Wood timbers used for the construction of walls, joists, flooring, and furnishings are a popular choice. Natural wood is a renewable resource, offers good strength and durability, and has an attractive look and feel. There are some downsides to using natural wood timbers, but timbers, engineered wood, an affordable alternative, offers even more advantages when it is used in construction. Here’s what you need to know about engineered timber construction.
What Is Engineered Timber?
Engineered timber is an entire classification of products and materials used for building and construction. Featuring a unique fabrication method that involves the combination of pieces of real wood with other materials, engineered timber products can look, feel, and act like solid wood but offer higher strength and durability.
Sometimes referred to as engineered wood, these products incorporate the use of scrap wood and other wood by-products, like sawdust or shredded wood fibers, combined together in a laminated building material that can look and feel exactly like a piece of natural wood. The result is a product that has advantages over natural wood in strength and durability.
Types of Engineered Timber Products
Engineered timber products come in many different shapes and sizes and can be used in a wide variety of roles in construction, ranging from structural components to finishing. Here are just a few of the most common types of engineered wood products that are routinely used.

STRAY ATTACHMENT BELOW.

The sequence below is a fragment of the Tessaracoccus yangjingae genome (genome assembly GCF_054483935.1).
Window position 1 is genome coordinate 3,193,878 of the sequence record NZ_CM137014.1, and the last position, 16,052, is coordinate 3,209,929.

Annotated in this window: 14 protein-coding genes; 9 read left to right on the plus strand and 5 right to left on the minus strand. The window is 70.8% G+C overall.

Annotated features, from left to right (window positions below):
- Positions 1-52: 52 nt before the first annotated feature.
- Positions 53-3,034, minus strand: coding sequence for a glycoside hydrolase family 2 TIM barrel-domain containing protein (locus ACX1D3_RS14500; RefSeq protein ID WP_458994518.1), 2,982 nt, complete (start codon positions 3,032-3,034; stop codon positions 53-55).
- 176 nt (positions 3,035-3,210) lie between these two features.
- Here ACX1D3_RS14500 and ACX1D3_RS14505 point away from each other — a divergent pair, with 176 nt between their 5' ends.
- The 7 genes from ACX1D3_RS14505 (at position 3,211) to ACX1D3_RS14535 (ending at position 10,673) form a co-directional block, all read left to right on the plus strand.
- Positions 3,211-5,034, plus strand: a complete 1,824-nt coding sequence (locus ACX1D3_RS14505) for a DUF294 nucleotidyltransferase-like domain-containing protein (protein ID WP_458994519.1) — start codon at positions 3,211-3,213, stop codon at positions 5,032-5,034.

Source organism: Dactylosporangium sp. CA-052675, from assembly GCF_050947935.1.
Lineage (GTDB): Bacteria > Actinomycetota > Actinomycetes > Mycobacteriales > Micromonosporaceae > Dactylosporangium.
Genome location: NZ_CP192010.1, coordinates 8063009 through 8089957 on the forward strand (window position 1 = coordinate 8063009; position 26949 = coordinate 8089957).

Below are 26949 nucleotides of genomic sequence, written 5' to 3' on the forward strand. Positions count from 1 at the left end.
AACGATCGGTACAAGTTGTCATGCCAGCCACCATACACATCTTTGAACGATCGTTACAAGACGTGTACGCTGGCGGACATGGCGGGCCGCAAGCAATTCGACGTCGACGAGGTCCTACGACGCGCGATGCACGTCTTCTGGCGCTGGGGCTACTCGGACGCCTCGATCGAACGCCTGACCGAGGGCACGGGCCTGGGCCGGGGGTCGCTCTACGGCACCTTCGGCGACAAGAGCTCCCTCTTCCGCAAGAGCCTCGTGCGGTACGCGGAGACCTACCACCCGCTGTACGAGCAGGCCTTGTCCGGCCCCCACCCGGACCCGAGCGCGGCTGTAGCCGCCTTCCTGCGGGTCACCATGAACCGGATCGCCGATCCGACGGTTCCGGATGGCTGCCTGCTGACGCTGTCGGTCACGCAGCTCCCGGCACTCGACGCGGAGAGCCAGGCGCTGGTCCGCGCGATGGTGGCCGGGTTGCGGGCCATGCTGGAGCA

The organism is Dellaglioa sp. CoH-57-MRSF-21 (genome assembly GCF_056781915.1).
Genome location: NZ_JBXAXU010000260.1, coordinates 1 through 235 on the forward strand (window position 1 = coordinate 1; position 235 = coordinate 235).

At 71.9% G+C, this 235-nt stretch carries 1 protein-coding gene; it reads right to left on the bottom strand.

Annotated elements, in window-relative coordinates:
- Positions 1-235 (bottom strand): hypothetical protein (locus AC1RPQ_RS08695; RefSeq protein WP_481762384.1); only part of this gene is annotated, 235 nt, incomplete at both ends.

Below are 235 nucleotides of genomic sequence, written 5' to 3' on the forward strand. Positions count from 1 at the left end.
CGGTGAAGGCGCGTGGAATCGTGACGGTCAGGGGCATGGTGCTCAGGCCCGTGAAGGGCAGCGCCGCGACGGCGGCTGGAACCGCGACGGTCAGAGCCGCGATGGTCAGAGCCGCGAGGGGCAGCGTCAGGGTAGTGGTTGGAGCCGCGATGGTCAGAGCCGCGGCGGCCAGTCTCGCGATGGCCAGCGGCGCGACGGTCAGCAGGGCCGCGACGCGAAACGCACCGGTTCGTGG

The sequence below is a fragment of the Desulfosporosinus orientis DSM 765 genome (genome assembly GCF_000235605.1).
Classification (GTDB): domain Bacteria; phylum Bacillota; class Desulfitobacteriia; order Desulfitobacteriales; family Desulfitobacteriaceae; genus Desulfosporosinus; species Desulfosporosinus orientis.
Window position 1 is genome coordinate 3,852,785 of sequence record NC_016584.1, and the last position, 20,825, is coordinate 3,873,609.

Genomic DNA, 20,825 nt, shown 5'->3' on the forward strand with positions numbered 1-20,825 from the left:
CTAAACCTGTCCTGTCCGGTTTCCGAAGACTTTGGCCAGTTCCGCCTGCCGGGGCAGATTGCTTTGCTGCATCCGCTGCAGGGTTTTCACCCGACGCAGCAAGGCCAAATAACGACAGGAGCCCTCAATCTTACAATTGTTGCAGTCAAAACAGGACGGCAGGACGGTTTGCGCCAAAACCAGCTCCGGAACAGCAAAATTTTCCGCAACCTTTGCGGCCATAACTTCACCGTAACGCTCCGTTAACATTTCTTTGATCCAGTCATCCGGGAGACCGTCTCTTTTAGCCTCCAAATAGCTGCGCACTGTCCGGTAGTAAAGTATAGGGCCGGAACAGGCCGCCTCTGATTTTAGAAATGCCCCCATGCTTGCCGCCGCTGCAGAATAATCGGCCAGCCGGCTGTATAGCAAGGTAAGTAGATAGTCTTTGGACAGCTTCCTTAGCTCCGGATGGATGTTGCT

Arguably one of the most familiar engineered timber products, plywood comes in panels that have been constructed from multiple layers of wood veneer that have been attached to one another through a combination of adhesive, pressure, and heat. Each veneer is laminated in a method that alternates its grain with the others for added durability. Plywood panels are ideal for use in framing walls, roofs, and floors, and are excellent choices for providing stability, stiffness, and strength for shelves and stairs.
A product that combines synthetic resins with sawdust, wood chips, and other sawmill waste to create panels, particleboard shares many similarities with plywood, though it’s not quite as strong. Also called “chipboard” because of the visible wood chips on its surface, particleboard is a low-cost alternative that is often used for sheathing and for building cabinets or other similar types of furnishings.
OSB stands for “oriented strand board” and is constructed in a similar fashion to particleboard. However, OSB is made not from chips but long wood strands. This results in better strength and durability than particle board, with the tradeoff being that OSB is slightly more expensive a product to manufacture.
This type of engineered wood most closely resembles standard construction lumber made from natural wood. However, glued-laminated timber, called “glulam” for short, is made from individual timbers that have been laminated together in order to create a larger post or beam. Glulam posts and beams are structurally stronger than those made from just a single piece of lumber and can be more easily shaped into posts and beams that have curves. They can be as small as door or window headers or as larger as roof supports in stadiums and civic centers.